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Lord Varys

New TWoIaF excerpt from the App [spoiler]

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I've said it multiple times. The numbers as we have them refer to the population as it is in the present day, not as they were in ancient times. The continuous warfare, the general enmity between the kingdoms, and the fact that no united effort was made to plant and harvest to feed the whole Realm would have inevitably led to famines and death during winter, especially (but not only) in the North.

This. To suggest the relative strength of each kingdom is supposed to remain constant over a period of thousands of years is, in a word, silly. Justifying doing so by simply writing off periodic 'fluctuations' as something akin to statistical noise is just as silly. There are most certainly fluctuations throughout such a long period of time, and we have no way of knowing where or when such fluctuations occurred. Thus, using the current numbers to estimate strength in the distant past is effectively useless.

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This. To suggest the relative strength of each kingdom is supposed to remain constant over a period of thousands of years is, in a word, silly. Justifying doing so by simply writing off periodic 'fluctuations' as something akin to statistical noise is just as silly. There are most certainly fluctuations throughout such a long period of time, and we have no way of knowing where or when such fluctuations occurred. Thus, using the current numbers to estimate strength in the distant past is effectively useless.

But the assumption that is being made here is that the North's population change was disproportionate to the rest of Westeros, to prevent the Stark Kings from being superpowerful for the period they lived in. Yet it could just as well have been a change in the opposite direction, meaning that the North could have been proportionally MORE populous then that it is today.

My point is that population fluctuations cannot be used to counter the argument that the Starks ruling an entire sub-continent would have been far more powerful than any petty southron king of the time, because there is no reason why the North would have been disproportionately underpopulated compared to the South at the time.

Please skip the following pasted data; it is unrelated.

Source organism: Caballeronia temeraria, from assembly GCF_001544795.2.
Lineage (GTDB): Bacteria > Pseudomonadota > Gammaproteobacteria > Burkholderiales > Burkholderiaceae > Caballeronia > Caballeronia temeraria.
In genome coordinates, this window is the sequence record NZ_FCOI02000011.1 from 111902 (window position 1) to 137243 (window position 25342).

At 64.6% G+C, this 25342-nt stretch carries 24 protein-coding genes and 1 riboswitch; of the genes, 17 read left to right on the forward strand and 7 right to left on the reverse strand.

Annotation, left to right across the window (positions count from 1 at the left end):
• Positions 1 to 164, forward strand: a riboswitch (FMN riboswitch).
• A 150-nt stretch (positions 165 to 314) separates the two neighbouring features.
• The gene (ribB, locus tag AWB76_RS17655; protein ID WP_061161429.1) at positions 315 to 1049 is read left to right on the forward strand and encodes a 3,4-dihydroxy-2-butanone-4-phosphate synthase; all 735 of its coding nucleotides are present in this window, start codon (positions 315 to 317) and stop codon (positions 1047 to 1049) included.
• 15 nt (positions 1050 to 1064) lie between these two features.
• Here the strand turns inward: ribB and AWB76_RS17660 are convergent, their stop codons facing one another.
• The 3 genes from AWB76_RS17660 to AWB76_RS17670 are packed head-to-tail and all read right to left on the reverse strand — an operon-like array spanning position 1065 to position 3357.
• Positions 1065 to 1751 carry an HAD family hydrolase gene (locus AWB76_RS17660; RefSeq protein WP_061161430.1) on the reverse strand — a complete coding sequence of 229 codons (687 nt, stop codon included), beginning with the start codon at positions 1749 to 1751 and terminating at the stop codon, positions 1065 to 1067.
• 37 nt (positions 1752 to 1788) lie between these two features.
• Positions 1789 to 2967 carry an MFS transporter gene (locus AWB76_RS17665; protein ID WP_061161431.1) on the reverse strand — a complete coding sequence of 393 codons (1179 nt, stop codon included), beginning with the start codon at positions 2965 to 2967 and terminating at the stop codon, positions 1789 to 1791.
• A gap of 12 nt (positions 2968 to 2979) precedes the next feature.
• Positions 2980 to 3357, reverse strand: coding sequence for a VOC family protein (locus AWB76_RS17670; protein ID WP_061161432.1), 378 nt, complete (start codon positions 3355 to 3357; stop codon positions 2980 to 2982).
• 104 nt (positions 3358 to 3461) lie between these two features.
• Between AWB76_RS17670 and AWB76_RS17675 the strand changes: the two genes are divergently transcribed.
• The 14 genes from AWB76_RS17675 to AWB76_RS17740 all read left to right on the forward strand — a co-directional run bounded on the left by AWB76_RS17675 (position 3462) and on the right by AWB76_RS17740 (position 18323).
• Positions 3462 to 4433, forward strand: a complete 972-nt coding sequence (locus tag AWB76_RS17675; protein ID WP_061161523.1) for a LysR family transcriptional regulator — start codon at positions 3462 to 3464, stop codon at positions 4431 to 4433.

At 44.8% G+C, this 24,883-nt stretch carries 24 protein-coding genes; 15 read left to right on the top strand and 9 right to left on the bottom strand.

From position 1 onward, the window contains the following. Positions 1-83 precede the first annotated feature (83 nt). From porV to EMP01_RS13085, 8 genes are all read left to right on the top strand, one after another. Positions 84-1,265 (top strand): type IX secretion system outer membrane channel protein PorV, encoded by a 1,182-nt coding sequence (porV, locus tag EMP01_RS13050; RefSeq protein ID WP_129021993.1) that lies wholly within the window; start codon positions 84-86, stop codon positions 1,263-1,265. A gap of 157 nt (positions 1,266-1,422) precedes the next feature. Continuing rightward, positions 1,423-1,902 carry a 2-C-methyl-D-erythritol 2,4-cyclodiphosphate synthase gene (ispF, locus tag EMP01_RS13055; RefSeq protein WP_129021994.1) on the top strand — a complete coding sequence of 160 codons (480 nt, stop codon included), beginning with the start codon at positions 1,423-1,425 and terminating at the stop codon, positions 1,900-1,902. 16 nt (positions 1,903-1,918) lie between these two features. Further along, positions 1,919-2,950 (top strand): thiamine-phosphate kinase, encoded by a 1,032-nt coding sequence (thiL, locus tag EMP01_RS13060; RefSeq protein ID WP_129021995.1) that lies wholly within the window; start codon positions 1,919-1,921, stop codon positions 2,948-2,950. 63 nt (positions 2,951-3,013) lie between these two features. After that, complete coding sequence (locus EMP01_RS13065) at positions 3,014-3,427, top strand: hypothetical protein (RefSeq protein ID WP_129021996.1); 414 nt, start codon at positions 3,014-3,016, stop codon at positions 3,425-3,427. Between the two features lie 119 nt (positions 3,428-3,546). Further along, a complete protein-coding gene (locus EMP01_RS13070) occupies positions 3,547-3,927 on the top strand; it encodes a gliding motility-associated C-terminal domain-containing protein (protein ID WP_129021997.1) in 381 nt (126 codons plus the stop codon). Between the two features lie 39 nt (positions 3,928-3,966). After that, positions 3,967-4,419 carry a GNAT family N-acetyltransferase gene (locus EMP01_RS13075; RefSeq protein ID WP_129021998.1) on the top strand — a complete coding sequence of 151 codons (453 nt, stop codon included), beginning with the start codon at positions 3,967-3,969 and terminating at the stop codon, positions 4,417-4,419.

I can fully get behind the idea that the ENTIRE Westeros was far less populated back then. But that should be applied equally to all regions, and not arbitrarily to the North alone.

Remember, if this was 3000 years ago, the entire Westeros had been settled for well over 5000 years at that point.

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I will say that "Valyrian steel" should have been removed from the description of Lady Forlorn. Not sure what happened there, but in any case, ignore it.

This has to mean that the Lady Forlorn mentioned in the WOIAF and the Lady Forlorn that Lyn Corbray wields are not the same sword, right?

EDIT: or not, I see no confirmation anywhere in the series that LF is Valyrian steel. That appears to be a very popular assumption, completely un-confirmed by anything in writing.

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TBH race doesn't seem to matter very much in westeros. House Arryn is proud to be of Andal descent, yet happily marries into houses with unknown or first men ancestry: Royce, Tully(actual origin unknown, probably from the andal period, but likely a mixture of first men and andal descent), Waynwood (unknown), and historically Targaryen.

While is it true that race doesn't matter much, it is also true that cultural background seems to be preserved among the main families. The Starks married some southern ladies, including Cat, but everyone saw Robb as a true Northman even when he inherited the Tully looks. The Brakens and the Blackwoods have intermarried several times, Mace mother-in-law was a Florent, and there are weddings betwen Marcher lords and Dorsnih families, but their respective feuds remain as they were.

If nothing else, the composition of the Lords Declarant proves that the old alliances and balances of power have been kept unaltered. It's not a matter of obscure conspirancies, but just the fact that families that have been allies for thousands of years act together as a lobby to defend their interests, and when possible, grasp some more power.

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This has to mean that the Lady Forlorn mentioned in the WOIAF and the Lady Forlorn that Lyn Corbray wields are not the same sword, right?

EDIT: or not, I see no confirmation anywhere in the series that LF is Valyrian steel. That appears to be a very popular assumption, completely un-confirmed by anything in writing.

Oh yeah, quoting myself. Always fun.

There will surely be several other "popular assumptions" blown out of the water by this book. This one is pretty surprising, because as someone else pointed out, a normal steel sword lasting so long is a bit unlikely, but surely not impossible. The blade could've been damaged and repaired several times, or even reforged with the old hilt.

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This has to mean that the Lady Forlorn mentioned in the WOIAF and the Lady Forlorn that Lyn Corbray wields are not the same sword, right?

EDIT: or not, I see no confirmation anywhere in the series that LF is Valyrian steel. That appears to be a very popular assumption, completely un-confirmed by anything in writing.

Here is the description of Lady Forlorn in AFFC. It's clearly Valyrian:

Candlelight rippled along the smoke-grey steel of Corbray’s blade, so dark that it put Sansa in mind of Ice, her father’s greatsword.

Lady Forlorn is also called a Valyrian sword in the MUSH

http://www.westeros.org/BoD/Houses/Entry/House_Corbray/